How many meanings does the word "load" have? What about "loaded"? In this video, you’ll learn some of the common ways we use these words. We’ll cover formal, informal, and slang uses of these words. In English, expressions based on one word can have so many different meanings! For example, did you know that "I’m loaded" can mean "I’m drunk" or "I’m rich"? You’ll also see expressions such as "a load off my chest", "a shitload", "free loader", "a load of rubbish", and many more. I will also show you some great strategies to help your learning and understanding of new vocabulary. After you watch the video, review these expressions by taking the quiz at http://www.engvid.com/the-many-meanings-of-load-in-english/ , and practice using them with your friends!
Hi there. My name is Emma, and in today’s lesson I’m going to teach you 10 different expressions with the word "load". Some of these expressions are going to be slang expressions, some of them are going to be verbs, nouns, adjectives; and they all have very, very different meanings. So with the word "load", you might see it a lot. It has a lot of different possible meanings, so you’re going to learn 10 today.
I’m also going to teach you two different strategies you should use when you see a word you don’t know. Okay? So, in this case, we have the word "load" in many different ways. I’m going to teach you two strategies you should use whenever you see a word you don’t know or recognize. Okay? So let’s talk about the strategies first, and then I’m going to teach you about the different ways we use the word "load".
Okay, so when you come across a word you don’t know, the first thing you should do is you should try to figure out how much information you can get from it. You can try to figure out if it’s a noun, which is a person, a place, or a thing. Is it a verb? Is it an action? Is it an adjective? Which means: Does it describe something? Or is it an adverb? Does it describe a verb? Okay? So it’s good to know these words, and to try to figure out if a word is a noun, a verb, an adverb, or an adjective. Okay?
Another thing you should do when you come across a new word is you should try to guess what it means based on the words around it. Okay? We call this "context". So, you should look at the sentence, look at the words in the sentence, and look at some of the words in the other sentence, and try to guess what the word means before you look in the dictionary or before you ask your teacher. Remember: The more effort and the more work you do for a word, the more likely you will remember it. Okay? So you want to work hard to remember these words. You want to guess what they mean before you actually find out what they mean.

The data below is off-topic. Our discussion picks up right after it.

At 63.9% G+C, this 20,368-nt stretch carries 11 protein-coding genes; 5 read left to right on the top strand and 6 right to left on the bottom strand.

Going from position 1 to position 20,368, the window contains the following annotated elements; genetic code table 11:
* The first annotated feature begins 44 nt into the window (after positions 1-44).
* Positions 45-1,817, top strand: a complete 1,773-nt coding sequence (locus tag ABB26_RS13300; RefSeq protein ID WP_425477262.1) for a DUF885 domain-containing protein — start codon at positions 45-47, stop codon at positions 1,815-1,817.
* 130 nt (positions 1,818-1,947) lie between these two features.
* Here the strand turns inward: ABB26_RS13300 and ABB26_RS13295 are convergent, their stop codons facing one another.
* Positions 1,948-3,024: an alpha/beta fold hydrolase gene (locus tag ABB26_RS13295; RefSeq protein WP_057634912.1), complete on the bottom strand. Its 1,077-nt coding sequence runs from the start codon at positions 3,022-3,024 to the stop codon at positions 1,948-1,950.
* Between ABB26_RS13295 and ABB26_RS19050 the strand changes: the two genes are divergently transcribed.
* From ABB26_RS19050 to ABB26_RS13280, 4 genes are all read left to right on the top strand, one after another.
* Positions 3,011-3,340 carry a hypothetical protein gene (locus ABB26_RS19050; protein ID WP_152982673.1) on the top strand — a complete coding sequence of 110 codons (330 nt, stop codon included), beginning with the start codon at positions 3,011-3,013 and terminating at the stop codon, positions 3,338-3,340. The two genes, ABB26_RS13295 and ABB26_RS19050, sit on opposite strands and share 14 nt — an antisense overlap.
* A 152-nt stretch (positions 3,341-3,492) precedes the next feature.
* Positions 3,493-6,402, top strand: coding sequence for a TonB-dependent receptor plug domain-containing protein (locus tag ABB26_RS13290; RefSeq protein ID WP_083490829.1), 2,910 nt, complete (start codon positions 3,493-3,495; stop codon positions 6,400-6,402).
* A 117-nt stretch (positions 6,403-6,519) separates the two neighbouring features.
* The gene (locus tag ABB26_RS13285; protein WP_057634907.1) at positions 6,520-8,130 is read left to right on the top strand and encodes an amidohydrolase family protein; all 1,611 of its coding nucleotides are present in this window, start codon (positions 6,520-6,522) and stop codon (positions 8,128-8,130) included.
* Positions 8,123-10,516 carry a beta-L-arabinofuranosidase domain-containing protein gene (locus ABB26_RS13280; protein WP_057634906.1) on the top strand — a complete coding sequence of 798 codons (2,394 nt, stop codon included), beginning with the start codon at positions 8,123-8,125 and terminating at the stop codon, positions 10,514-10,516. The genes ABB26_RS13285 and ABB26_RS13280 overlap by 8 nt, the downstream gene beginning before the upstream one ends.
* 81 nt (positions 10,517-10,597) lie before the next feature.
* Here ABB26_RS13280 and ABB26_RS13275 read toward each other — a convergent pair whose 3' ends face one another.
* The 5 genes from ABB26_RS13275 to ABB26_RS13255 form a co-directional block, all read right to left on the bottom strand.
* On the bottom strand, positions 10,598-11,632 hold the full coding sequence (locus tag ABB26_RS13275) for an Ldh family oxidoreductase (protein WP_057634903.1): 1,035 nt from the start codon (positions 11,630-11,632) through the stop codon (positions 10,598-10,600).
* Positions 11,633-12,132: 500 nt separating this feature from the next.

So let’s get started with the word "load". Okay, so I have here the first example we’re going to do, and that is the word "loaded" with "ed". I have an example sentence. "Bill Gates is loaded. He has so much money." All right? So I want you to take a moment and think: Is this a noun, a verb, an adjective, or an adverb? So here it is in the sentence. This is… What is this? Well, it ends in "ed", okay? So that means it’s probably going to either be a verb or an adjective, because both of these often end in "ed". But because it’s followed by "is": "Bill Gates is loaded", it sounds like "loaded" is describing Bill Gates. So it’s an adjective. Okay? So in this case, "loaded" is an adjective. It’s describing Bill Gates. "Bill Gates is loaded." That’s a description of Bill Gates. Okay, so we’ve done the first one. What about the second one? What do you think "loaded" means? Okay? So look at all the words in the sentence. What do you know about Bill Gates? "Bill Gates is loaded. He has so much money." If you focus on "much money" and "Bill Gates", you know Bill Gates is rich; he has a lot of money. "Loaded" means rich. So we can guess that it means rich, based on the words around it. So, I’m going to write that here. The first meaning of the word "loaded" is rich. I have a friend, she’s loaded. She lives in a mansion. Okay? Prince William is loaded. You know, he’s a prince, he’s going to have a lot of money. I wish I was loaded. Unfortunately, I’m not, but it would be so great to be loaded. So, in this case, "loaded" means rich.
Okay, so we have the word again, "loaded". This is another different meaning of the word. Okay, so I want you to look at the example. "She’s loaded. She had 10 beers." Okay. "She’s loaded. She had 10 beers." So first, let’s ask ourselves: Is it a noun, verb, adjective, or adverb? Okay? So we look here: "She is loaded." Well, again, it ends in "ed", so this is a clue.